It has been further submitted that the aforesaid judgments reveal that there is no definite yardstick for the purpose of sentencing and that it varies from court to court to award the term of sentence. If the court awards a sentence of a particular term, subject to the clemency power of the sovereign or subject to premature release under Section 433-A Cr.P.C., then the period of sentence so fixed by the court remains meaningless.

Questions arise as to whether the direction of the court, that the convict has to serve a particular period of sentence before his case for premature release is considered, infringes upon the clemency or other statutory powers of the executive; whether such an order can be said to have been passed under Article 142 of the Constitution; and whether the court can issue such direction in exercise of the power vested in it under Article 142 of the Constitution. Whether this kind of sentence awarded by the court, if made subject to the clemency power and other statutory powers could be held merely to be a recommendation, as a result of which, while exercising such a power, the executive may bear in mind the opinion expressed by the court and take a decision, accordingly.

6. The High Court after placing reliance upon the judgments of this Court in Ramraj v. State of Chhattisgarh, AIR 2010 SC 420; Mulla & Anr. v. State of Uttar Pradesh, AIR 2010 SC 942; and Rameshbhai Chandubhai Rathod v. State of Gujarat, AIR 2011 SC 803; passed the order of sentence as under: "We think that in the present case the ends of justice would be met if the sentence of death awarded to the appellant be substituted with a sentence of imprisonment for the whole of the remaining natural life of the appellant, subject further, to the condition that the prisoner could be eligible to any commutation and remissions that may be granted by the President and the Governor under Articles 72 and 161 of the Constitution of India or of the State Government under Section 433-A of the Code of Criminal Procedure, 1973 for good and sufficient reasons".

7. We have gone through the impugned judgments and the evidence produced by the petitioner-State. We are of the view that the High Court is correct to the extent, that the facts of the case did not warrant death sentence.

8. Undoubtedly, a comprehensive sentencing policy is required to be laid down by the Court, however, the same would be a herculean task as it is impossible to foresee all possible circumstances which may take place in the future. In Swamy Shraddananda @ Murali Manohar Mishra v. State of Karnataka, AIR 2008 SC 3040, after considering various provisions of various statutes, a three-Judge Bench observed as under: "The matter may be looked at from a slightly different angle.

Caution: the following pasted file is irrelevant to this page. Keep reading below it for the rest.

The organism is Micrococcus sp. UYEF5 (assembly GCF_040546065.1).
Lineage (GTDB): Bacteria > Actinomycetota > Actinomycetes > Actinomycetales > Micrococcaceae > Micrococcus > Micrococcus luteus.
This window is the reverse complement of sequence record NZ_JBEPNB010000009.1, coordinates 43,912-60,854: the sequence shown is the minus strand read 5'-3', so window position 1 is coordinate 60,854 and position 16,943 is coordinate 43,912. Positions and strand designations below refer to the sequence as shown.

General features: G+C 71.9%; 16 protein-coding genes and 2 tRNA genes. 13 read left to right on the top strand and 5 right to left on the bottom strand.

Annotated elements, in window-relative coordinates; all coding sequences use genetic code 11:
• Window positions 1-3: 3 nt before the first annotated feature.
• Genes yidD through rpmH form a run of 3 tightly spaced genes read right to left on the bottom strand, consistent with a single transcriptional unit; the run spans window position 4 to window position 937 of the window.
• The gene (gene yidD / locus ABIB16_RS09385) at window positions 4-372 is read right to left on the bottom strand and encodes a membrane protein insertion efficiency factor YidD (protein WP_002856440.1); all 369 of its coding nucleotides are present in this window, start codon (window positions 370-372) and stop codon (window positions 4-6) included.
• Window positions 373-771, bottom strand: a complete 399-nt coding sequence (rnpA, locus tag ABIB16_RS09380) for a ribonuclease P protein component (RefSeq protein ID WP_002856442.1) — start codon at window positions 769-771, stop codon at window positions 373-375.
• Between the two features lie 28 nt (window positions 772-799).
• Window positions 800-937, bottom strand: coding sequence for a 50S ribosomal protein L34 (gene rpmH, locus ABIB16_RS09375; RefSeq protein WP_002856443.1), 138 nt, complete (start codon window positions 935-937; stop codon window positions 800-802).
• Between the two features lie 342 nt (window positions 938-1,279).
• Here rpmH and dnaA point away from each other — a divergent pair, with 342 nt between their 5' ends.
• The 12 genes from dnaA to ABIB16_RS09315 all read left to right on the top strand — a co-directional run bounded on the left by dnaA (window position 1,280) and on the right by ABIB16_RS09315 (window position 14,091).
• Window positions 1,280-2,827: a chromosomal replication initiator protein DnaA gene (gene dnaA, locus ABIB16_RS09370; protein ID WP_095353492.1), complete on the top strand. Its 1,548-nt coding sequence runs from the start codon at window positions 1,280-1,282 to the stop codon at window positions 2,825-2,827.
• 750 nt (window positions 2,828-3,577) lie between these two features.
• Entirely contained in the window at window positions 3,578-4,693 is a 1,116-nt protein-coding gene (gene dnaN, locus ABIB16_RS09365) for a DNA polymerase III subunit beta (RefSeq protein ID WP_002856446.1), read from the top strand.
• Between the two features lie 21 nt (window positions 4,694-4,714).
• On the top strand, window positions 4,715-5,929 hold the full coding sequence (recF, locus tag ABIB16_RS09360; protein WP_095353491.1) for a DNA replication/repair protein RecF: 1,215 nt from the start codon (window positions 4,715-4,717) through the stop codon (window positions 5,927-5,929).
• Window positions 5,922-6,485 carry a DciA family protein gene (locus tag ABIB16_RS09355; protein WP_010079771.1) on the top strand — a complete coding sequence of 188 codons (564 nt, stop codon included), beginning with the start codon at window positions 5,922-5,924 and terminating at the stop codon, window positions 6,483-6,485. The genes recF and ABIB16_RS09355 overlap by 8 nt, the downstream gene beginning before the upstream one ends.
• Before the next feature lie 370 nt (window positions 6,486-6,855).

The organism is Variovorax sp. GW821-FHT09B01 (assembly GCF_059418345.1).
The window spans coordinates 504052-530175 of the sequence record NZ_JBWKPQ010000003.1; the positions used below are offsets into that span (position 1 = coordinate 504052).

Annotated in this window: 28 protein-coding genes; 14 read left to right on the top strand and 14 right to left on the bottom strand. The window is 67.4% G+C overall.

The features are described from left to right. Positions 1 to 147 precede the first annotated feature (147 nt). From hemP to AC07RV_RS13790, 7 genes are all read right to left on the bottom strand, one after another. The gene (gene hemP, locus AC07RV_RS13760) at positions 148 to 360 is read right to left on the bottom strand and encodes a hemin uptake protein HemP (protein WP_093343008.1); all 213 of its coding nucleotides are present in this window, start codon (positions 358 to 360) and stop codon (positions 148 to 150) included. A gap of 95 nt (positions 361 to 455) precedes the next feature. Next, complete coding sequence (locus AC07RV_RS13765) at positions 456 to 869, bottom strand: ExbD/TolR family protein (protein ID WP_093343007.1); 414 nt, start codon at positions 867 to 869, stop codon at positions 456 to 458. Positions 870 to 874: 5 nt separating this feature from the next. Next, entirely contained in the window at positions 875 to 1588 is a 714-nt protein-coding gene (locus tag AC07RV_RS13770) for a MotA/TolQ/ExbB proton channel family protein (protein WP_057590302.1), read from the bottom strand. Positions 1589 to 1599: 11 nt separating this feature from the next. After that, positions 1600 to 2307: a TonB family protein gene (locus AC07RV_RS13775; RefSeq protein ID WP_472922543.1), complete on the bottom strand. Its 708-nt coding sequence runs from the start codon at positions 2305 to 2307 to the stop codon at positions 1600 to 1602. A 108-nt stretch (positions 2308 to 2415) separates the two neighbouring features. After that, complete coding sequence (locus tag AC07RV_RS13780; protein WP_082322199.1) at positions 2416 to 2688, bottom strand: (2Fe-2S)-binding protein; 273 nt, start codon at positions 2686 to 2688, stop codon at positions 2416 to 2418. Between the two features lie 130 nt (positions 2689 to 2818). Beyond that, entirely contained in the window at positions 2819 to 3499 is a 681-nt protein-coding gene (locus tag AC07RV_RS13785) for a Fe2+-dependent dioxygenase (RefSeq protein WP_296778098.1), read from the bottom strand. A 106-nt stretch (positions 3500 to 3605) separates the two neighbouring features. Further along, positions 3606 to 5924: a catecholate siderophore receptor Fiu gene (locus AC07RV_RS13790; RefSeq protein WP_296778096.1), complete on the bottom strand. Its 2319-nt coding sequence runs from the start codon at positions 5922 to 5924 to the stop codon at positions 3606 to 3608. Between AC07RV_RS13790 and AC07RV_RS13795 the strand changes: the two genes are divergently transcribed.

The issue of sentencing has two aspects. A sentence may be excessive and unduly harsh or it may be highly disproportionately inadequate. When an appellant comes to this court carrying a death sentence awarded by the trial court and confirmed by the High Court, this Court may find, as in the present appeal, that the case just falls short of the rarest of the rare category and may feel somewhat reluctant in endorsing the death sentence. But at the same time, having regard to the nature of the crime, the Court may strongly feel that a sentence of life imprisonment that subject to remission normally works out to a term of 14 years would be grossly disproportionate and inadequate.

What then the Court should do? If the Court's option is limited only to two punishments, one a sentence of imprisonment, for all intents and purposes, of not more than 14 years and the other death, the court may feel tempted and find itself nudged into endorsing the death penalty. Such a course would indeed be disastrous. A far more just, reasonable and proper course would be to expand the options and to take over what, as a matter of fact, lawfully belongs to the court, i.e., the vast hiatus between 14 years' imprisonment and death. It needs to be emphasized that the Court would take recourse to the expanded option primarily because in the facts of the case, the sentence of 14 years' imprisonment would amount to no punishment at all. In light of the discussions made above we are clearly of the view that there is a good and strong basis for the Court to substitute a death sentence by life imprisonment or by a term in excess of fourteen years and further to direct that the convict must not be released from the prison for the rest of his life or for the actual term as specified in the order, as the case may be.

We accordingly substitute the death sentence given to the appellant by the trial court and confirmed by the High Court by imprisonment for life and direct that he shall not be released from prison till the rest of his life." (Emphasis added) The Court further clarified that while passing an order of punishment, the Court deals with the powers of the State under the provisions of the Cr.P.C., the Prisons Acts and the Rules framed by the States, and not with clemency power, that is, the power of the Sovereign in this respect.